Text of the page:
Delegates in iOS


There are several ways tasks can communicate with one another. One of those ways is to use a delegate. A delegate is an object that agrees to undertake certain decisions or tasks for another object, or would like to be notified when certain events occur.

Classes have a delegate outlet. You connect this outlet to the object that’s going to be its delegate. So that the outlet can send messages to the delegate to perform tasks. Delegates are a popular programming pattern in iOS.

Becoming a delegate is a three-step process:

  1. In your custom class, adopt the delegate’s protocol.
  2. Implement the appropriate protocol methods.
  3. Connect the delegate outlet of the object to your delegate object.

A protocol is a contract, or promise, that your class will implement specific methods. This lets other objects know that your object has agreed to accept certain responsibilities. A protocol can declare two kinds of methods: required and optional. All required methods must be included in your class’s implementation. If you leave any out, you’ve broken the contract, and your project won’t compile. It’s up to you to decide which optional methods you implement. If you implement an optional method, your object will receive that message. If you don’t, it won’t. It’s that simple. Most delegate methods are optional.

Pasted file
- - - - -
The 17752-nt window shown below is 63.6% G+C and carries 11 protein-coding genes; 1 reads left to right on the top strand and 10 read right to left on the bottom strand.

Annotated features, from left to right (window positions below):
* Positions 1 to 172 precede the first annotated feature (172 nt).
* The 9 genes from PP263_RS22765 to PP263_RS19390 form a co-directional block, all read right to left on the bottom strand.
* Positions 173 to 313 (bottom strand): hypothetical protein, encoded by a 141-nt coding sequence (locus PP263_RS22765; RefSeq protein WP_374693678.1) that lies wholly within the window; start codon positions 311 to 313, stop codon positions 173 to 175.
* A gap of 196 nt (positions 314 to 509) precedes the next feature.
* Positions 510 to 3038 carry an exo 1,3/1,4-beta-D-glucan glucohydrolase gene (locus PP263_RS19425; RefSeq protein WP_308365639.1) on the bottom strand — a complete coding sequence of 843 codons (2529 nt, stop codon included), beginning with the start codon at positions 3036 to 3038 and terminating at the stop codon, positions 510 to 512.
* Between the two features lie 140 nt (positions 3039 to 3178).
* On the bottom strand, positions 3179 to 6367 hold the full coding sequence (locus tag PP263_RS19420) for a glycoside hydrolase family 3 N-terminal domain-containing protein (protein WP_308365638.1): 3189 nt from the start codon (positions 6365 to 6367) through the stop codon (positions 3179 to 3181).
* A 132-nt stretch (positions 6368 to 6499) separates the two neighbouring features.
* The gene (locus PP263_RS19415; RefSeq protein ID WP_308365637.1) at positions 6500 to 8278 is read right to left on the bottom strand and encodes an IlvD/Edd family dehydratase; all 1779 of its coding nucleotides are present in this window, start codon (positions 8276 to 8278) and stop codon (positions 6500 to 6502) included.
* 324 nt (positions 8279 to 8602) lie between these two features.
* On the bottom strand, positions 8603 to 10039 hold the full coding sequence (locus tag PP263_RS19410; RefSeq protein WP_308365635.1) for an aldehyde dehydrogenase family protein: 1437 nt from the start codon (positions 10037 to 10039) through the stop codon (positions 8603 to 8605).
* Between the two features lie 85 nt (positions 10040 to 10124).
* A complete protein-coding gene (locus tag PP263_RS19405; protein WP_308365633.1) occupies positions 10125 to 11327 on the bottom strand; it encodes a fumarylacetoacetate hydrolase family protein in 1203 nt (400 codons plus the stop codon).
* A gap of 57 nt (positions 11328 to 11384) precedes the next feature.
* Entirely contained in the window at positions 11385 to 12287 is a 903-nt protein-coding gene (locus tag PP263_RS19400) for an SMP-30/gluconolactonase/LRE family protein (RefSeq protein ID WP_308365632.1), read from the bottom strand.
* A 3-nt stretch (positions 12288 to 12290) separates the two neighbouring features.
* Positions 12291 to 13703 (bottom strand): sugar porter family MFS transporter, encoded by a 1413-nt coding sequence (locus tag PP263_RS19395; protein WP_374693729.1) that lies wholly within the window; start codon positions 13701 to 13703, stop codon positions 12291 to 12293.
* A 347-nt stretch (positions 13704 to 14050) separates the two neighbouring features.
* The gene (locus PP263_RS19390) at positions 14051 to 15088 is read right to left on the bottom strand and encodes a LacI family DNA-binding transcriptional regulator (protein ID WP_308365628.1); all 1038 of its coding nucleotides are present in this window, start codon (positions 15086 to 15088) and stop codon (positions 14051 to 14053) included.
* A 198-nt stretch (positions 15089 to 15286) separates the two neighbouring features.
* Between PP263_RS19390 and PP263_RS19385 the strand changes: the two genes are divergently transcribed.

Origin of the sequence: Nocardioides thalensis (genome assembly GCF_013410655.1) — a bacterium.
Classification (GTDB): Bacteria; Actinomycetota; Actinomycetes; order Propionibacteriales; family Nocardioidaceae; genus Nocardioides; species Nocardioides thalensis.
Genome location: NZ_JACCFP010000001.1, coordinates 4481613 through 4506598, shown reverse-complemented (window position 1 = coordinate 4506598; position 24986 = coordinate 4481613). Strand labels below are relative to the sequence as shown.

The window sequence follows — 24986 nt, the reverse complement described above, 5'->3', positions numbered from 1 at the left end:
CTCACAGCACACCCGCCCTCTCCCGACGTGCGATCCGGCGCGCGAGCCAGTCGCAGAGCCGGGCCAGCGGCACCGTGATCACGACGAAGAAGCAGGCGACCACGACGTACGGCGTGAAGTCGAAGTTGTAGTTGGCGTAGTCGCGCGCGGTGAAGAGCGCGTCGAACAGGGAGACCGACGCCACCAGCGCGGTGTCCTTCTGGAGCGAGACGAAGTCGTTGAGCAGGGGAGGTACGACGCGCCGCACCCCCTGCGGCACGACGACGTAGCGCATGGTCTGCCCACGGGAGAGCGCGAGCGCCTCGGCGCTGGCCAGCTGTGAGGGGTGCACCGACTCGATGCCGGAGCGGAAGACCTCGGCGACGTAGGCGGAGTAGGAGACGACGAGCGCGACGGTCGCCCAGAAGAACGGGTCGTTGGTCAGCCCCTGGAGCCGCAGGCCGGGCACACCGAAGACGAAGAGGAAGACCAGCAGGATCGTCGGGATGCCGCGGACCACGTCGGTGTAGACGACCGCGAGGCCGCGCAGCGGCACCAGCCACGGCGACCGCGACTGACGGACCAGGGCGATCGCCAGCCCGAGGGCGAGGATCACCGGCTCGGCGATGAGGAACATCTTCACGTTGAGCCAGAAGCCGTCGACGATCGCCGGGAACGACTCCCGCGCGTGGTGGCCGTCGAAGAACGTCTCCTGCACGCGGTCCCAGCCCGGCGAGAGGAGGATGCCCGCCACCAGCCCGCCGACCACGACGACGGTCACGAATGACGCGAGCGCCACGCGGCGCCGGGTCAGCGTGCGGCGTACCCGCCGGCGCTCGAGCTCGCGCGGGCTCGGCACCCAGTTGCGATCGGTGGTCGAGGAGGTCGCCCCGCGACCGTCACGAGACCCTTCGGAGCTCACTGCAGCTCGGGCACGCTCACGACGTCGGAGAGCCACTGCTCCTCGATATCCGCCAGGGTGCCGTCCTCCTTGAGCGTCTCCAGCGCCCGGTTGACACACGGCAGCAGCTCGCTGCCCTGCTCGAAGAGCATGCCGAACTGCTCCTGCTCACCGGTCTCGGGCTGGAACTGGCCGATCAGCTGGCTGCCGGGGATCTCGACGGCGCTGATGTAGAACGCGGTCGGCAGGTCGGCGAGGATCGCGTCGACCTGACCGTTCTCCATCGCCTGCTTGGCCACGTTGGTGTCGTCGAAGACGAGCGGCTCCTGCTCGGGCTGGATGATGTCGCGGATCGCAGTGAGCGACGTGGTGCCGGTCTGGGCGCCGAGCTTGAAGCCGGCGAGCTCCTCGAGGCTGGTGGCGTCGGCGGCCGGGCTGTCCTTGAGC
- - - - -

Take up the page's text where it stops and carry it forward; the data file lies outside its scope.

Lets take an example of UIWebView to explain it properly :

Step 1 : Adopt the delegate’s protocol. In case of UIWebView, its UIWebViewDelegate

@interface ViewController : UIViewController<UIWebViewDelegate>

Adding this to your class definition means that your class agrees to handle messages listed in the UIWebViewDelegate protocol, and is prepared to be connected to a UIWebView’s delegate outlet.

Looking up the UIWebViewDelegate protocol, you find that it lists four methods, all of which are optional:

- (BOOL)webView:(UIWebView *)webView􏰁 shouldStartLoadWithRequest:(NSURLRequest *)request􏰁 navigationType:(UIWebViewNavigationType)navigationType;
- (void)webViewDidStartLoad:(UIWebView *)webView;
- (void)webViewDidFinishLoad:(UIWebView *)webView;
- (void)webView:(UIWebView *)webView didFailLoadWithError:(NSError *)error;

Step 2 : Implement methods(any) in the ViewController

- (void)webViewDidStartLoad:(UIWebView *)webView
{
	//some code
}

Step 3 : Connect the delegate outlet of the object to your delegate object. For this example the delegate is the ViewController object.

webViewObj.delegate = self;

Now your ViewController object is the delegate for the web view. As the web view does its thing, your delegate receives messages on its progress.